Between sessions at the two-day summit, April 26-27, we watched footage of these treks to public spaces where killings took place. Often, the soil collected in large mason jars might be the only tangible part left of the person killed. Spectators mutilated, chopped up, burned … carried off pieces of mangled bodies as souvenirs.
At the National Memorial for Peace and Justice, there is an altar with dirt from multiple places inside a glass monument. Someone placed white roses on the top of it. The altar or “soil monument” sits across from the water running down a wall. Here visitors are “invited to remember the thousands of victims of lynching whose names will never be known. So much of the Memorial is metaphor, a shifting metaphor … the Middle Passage … the Atlantic Slave Trade … the Mississippi River.
Montgomery, just like the prison cells and references to solitary confinement at The National Museum for African American History and Culture in Washington, D.C., does not include a place for action-steps or networking with organizations – which it should, both nationally and locally. Fliers and postcards should be available as well as information about local or regional organizations.
For example, Pastor Kenneth Glasglow’s Defense Committee hosted “Stop the Legal Lynching” in 21st Century Alabama, May 9, 5 p.m. ET, a national call. Visit glasgowdefensecommittee.org or PastorGlasgowDefense@gmail.com He is the founder of The Ordinary People’s Society (TOPS). Rev. Glasgow’s freedom is threatened.
Other organizations are All of Us or None and the Formerly Incarcerated and Convicted People and Families Movement. I was surprised when I was in D.C. for the Millions for Prisoners Human Rights march, no literature there about the huge action that weekend. But the Legacy Museum just opened so I am sure in the future such can and will probably happen.
I have to confess, after visiting The National Memorial for Peace and Justice, I couldn’t settle into a place where I could experience the Legacy Museum. I didn’t want to read all the materials and I certainly did not want to write down all the information. I’d hoped the catalog would have had information about what the museum contained, but it didn’t.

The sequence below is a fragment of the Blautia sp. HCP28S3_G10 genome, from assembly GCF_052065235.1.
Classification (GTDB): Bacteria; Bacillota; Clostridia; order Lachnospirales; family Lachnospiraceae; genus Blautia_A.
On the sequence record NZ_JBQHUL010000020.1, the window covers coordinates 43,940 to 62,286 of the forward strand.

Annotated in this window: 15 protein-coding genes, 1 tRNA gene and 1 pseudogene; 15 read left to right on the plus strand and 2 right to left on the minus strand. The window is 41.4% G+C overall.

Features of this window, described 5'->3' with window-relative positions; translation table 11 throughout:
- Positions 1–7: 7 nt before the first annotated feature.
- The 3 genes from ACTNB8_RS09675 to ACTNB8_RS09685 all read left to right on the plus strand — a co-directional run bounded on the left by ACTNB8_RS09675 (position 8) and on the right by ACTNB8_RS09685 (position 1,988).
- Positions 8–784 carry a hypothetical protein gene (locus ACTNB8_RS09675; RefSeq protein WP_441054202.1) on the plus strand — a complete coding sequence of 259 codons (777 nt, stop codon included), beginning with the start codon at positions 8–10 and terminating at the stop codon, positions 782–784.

For anyone familiar with what EJI does, you have already read the information in other places, which is what I liked about the Memorial and Legacy. If you missed a point in one place, it was repeated in the other. The connections are intentional and visceral, from the jars of dirt to the red bricks made by enslaved craftsmen to the Black bodies crucified then (1877 to 1950) and now. I did enjoy the art work: paintings and sculpture of Elizabeth Catlett and others.
Black men at Starbucks, Black woman at Waffle House? Remember Denny’s? Slavery continues. Lynching continues, but not for long. The Memorial is a way to collectively validate the worthiness of these lives – the 4,000-plus listed here on monuments, named and unnamed.
It is also a wake-up call to white America and to others who would strip from Black Americans their human rights that we will not stand for it any longer.
The Legacy Museum: From Slavery to Mass Incarceration is open daily, 8 a.m. to 9 p.m., the Memorial, 8 a.m. until dusk or 5 p.m.
Bay View Arts Editor Wanda Sabir can be reached at firstname.lastname@example.org. Visit her website at www.wandaspicks.com throughout the month for updates to Wanda’s Picks, her blog, photos and Wanda’s Picks Radio. Her shows are streamed live Wednesdays at 7 a.m. and Fridays at 8 a.m., can be heard by phone at 347-237-4610 and are archived at http://www.blogtalkradio.com/wandas-picks.